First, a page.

Mission: Possible

Yes, you can like the works of a filmmaker even if he begins to make a very different kind of film. Case in point: Brian De Palma

Updated - December 05, 2021 09:06 am IST

Published - September 06, 2013 08:05 pm IST - chennai

Femme Fatale

Femme Fatale

When I heard that Brian De Palma had a new movie out — Passion , inspired by the French thriller Love Crime — I went to Rotten Tomatoes to see the consensus, to see if the filmmaker’s luck had finally turned with the critics. (They haven’t been kind to his films since the first — and, in my opinion, the best — Mission: Impossible movie in 1996.) But no. The approval rating was a miserable 36 per cent

I’m not really surprised. The adult thriller with psychosexual overtones — something of a De Palma specialty — hasn’t been very popular of late. But I also think that people may be missing something in evaluating De Palma. They’re probably coming at him as an A-grade director, which he once was, but perhaps the key to his recent work is to acknowledge that he’s using those same skills with lesser material, and he’s become, therefore, an A-grade B-movie director.

I haven’t seen Redacted , but these post- Mission: Impossible films are delicious explorations of form. The filmmaking is so slick, so in control , that the plot, the performances become secondary. De Palma may be making schlock, but it’s very classy schlock (which is more than what you can say about another filmmaker’s schlock).

Take the opening of Femme Fatale . Of the film, the critic David Edelstein said, “At its greatest, in Carrie (1976), Blow Out (1981), Casualties of War (1989), and much of Carlito’s Way (1993), [De Palma’s] technique adds up to more than bravura showmanship. But even when it doesn’t — as in his new Femme Fatale — it’s like an outrageous new Ben & Jerry’s flavor for thriller gluttons. So, dig in.”

And we dig in from the very first frame, where we see, on a television set, the climax of Double Indemnity . But we’re really seeing two images, the black-and-white frames from the classic noir, and the fleshy tones of a woman who’s watching the film (De Palma’s always been interested in watching ) — she’s reflected on the television set. There’s a femme fatale on screen and a femme fatale off it. The camera tracks back slowly , and we have before us a visual representation of what this woman will say later: “I’m a bad girl... Real bad. Rotten to the heart.” How many filmmakers bother to infuse even this amount of artistry into their movies anymore?

I’m not talking about the Paul Thomas Andersons and the Wes Andersons and the Sofia Coppolas, or even the Martin Scorseses, to take the name of a filmmaker who is De Palma’s contemporary. I’m simply talking about the others, the people who make the cinematic equivalent of junk food that we crave once in a while because we cannot always be having cinematic spinach. Few, if any, of those filmmakers approach their work with the craft of De Palma.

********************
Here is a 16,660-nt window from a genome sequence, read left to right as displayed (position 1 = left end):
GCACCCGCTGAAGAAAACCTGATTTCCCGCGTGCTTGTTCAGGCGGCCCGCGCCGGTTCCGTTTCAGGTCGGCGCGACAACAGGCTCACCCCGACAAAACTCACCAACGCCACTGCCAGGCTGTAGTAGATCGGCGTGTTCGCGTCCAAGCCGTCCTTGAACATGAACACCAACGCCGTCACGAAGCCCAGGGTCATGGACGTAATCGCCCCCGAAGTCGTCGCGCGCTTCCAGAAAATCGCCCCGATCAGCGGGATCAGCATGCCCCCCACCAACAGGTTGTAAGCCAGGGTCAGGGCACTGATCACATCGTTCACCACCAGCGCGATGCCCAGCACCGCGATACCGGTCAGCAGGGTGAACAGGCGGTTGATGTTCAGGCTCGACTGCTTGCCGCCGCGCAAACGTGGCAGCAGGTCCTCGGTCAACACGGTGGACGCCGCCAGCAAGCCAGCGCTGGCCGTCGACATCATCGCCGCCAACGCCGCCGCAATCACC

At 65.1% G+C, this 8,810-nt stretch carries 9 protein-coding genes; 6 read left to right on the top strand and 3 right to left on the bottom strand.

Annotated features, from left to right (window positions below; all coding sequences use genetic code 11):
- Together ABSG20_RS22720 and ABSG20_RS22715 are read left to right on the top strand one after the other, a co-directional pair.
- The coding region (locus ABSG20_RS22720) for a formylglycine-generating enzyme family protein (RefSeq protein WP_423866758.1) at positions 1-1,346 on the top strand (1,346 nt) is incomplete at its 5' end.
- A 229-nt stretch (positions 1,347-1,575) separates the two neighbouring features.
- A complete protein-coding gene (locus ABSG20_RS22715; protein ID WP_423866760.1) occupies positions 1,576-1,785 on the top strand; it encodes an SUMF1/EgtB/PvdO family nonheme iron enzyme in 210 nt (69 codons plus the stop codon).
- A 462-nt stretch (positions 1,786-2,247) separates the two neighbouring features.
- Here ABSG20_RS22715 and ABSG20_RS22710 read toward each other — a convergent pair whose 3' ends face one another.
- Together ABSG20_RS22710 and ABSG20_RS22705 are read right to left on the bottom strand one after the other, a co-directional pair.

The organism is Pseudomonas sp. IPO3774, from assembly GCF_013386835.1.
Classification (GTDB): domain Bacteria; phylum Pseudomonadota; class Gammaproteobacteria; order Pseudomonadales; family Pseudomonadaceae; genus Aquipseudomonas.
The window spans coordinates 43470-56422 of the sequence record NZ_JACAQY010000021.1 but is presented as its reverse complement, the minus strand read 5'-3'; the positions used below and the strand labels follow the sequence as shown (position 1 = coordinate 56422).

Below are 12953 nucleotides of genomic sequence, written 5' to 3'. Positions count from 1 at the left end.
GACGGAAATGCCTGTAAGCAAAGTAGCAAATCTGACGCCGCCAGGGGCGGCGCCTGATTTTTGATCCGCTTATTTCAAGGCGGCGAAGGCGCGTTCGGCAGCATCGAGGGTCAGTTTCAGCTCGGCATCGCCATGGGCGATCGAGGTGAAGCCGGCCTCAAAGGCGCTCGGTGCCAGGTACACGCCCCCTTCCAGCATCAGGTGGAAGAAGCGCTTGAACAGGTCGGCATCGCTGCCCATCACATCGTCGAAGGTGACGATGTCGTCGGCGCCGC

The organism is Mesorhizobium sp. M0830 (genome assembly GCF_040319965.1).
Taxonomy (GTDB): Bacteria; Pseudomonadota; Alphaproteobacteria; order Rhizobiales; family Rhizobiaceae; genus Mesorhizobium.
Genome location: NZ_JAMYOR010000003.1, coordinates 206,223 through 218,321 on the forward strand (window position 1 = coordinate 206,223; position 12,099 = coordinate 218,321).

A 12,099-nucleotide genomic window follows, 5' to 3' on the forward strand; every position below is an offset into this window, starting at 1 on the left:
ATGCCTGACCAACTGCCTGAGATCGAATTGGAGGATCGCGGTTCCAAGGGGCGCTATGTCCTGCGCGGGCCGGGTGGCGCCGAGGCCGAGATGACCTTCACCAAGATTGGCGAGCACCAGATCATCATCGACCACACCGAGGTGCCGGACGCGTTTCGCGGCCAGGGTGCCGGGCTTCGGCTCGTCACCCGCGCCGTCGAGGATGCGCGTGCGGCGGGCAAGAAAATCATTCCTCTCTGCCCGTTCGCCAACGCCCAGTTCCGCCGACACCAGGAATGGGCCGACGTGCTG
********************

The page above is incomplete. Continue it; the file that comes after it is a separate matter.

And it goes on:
Take Mission to Mars . We see films set in space all the time, but the grace notes in these films, the little things tucked away in the corners that have no direct relation to the plot or the characters, may involve, at best, some humour, or a reference to “back home on Earth.” But here, we have a bit of dialogue early on about a character who doesn’t like to dance and his wife who insists on taking dancing lessons before her sister’s wedding, and we get the payoff later in a scene where this couple is in space and the husband finds himself dance-ready due to the anti-gravity. “Zero G,” he says. “My last chance to be graceful.” It’s a gorgeous grace note.

Part of the resistance to De Palma’s recent work comes, I suspect, from the tendency of viewers (critics as well as audiences) to fix a filmmaker as this guy who does these things and who should keep doing these things — and if he does other things, then there’s a disconnect. Few viewers seem to want to engage with De Palma once he stopped making movies — in the sense of a plot populated with characters that we are invested in — and started making these empty shell-like formal experiments, with ludicrous plots and characters that barely seem human.

I just look at it as two phases of a filmmaker’s career. He did that then. He does this now. And if what he’s doing now doesn’t resonate as much as what he did then, it’s still fascinating at a formal level — not just because of the camera moves but also because there’s a sense of abstraction here, a sense of stripping away everything that’s superfluous and getting to the mechanics of moviemaking, the nuts and bolts. You may not put these films in your year-end best-of lists, but they’re not dismissible either.

Take The Black Dahlia . As a movie in the traditional sense, it fails on almost every level. The acting is strictly second-rate, a bunch of uneasy performers playing dress-up in a period piece. And the plot, about the investigation around the murder of a 1940s starlet, should drum up the usual movie responses — tension, sympathy, fear — but it doesn’t, mostly. But focus on the mechanics, not the what but the how , and you can’t stop watching — whether it’s the first time we glimpse Scarlett Johansson (in extreme close-up; the camera practically bounds up to her) or the double murder on an ornate flight of stairs.

There’s a tricky question underlying this: Why do we grant some filmmakers this leeway, this benefit of the doubt that there’s something else than just style over substance? The answer comes from the heart sometimes (old times, and all that) and sometimes from the gut. We feel it — the effort in the planning, the staging, the refusal to settle for easy solutions, and we acknowledge the parts, if not the whole.

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